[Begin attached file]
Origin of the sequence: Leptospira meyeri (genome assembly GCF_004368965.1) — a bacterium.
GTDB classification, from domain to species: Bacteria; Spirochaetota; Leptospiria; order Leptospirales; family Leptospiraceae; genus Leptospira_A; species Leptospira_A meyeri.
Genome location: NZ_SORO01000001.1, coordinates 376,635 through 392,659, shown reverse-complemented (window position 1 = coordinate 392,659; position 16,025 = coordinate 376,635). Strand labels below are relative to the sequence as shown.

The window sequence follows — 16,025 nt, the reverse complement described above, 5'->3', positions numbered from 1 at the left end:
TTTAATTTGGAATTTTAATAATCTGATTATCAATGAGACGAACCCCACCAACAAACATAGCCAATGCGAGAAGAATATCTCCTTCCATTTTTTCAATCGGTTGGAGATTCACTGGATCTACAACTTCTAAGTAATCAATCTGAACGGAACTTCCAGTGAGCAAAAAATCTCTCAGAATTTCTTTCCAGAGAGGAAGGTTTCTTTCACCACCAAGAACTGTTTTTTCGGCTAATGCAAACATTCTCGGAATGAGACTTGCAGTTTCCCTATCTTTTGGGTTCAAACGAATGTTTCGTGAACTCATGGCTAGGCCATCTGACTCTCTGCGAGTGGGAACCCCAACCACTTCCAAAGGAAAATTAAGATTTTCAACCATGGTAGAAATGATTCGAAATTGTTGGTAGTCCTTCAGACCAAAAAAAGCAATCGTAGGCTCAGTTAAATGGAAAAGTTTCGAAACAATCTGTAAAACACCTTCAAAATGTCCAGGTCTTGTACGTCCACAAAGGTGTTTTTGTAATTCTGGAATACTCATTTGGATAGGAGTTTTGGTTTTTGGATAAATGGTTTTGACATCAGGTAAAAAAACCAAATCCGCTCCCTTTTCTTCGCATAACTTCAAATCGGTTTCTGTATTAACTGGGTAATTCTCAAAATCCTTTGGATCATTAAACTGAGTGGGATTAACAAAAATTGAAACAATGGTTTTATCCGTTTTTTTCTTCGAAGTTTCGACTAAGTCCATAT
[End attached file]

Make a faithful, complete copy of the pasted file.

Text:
Origin of the sequence: Leptospira meyeri (genome assembly GCF_004368965.1) — a bacterium.
GTDB classification, from domain to species: Bacteria; Spirochaetota; Leptospiria; order Leptospirales; family Leptospiraceae; genus Leptospira_A; species Leptospira_A meyeri.
Genome location: NZ_SORO01000001.1, coordinates 376,635 through 392,659, shown reverse-complemented (window position 1 = coordinate 392,659; position 16,025 = coordinate 376,635). Strand labels below are relative to the sequence as shown.

The window sequence follows — 16,025 nt, the reverse complement described above, 5'->3', positions numbered from 1 at the left end:
TTTAATTTGGAATTTTAATAATCTGATTATCAATGAGACGAACCCCACCAACAAACATAGCCAATGCGAGAAGAATATCTCCTTCCATTTTTTCAATCGGTTGGAGATTCACTGGATCTACAACTTCTAAGTAATCAATCTGAACGGAACTTCCAGTGAGCAAAAAATCTCTCAGAATTTCTTTCCAGAGAGGAAGGTTTCTTTCACCACCAAGAACTGTTTTTTCGGCTAATGCAAACATTCTCGGAATGAGACTTGCAGTTTCCCTATCTTTTGGGTTCAAACGAATGTTTCGTGAACTCATGGCTAGGCCATCTGACTCTCTGCGAGTGGGAACCCCAACCACTTCCAAAGGAAAATTAAGATTTTCAACCATGGTAGAAATGATTCGAAATTGTTGGTAGTCCTTCAGACCAAAAAAAGCAATCGTAGGCTCAGTTAAATGGAAAAGTTTCGAAACAATCTGTAAAACACCTTCAAAATGTCCAGGTCTTGTACGTCCACAAAGGTGTTTTTGTAATTCTGGAATACTCATTTGGATAGGAGTTTTGGTTTTTGGATAAATGGTTTTGACATCAGGTAAAAAAACCAAATCCGCTCCCTTTTCTTCGCATAACTTCAAATCGGTTTCTGTATTAACTGGGTAATTCTCAAAATCCTTTGGATCATTAAACTGAGTGGGATTAACAAAAATTGAAACAATGGTTTTATCCGTTTTTTTCTTCGAAGTTTCGACTAAGTCCATAT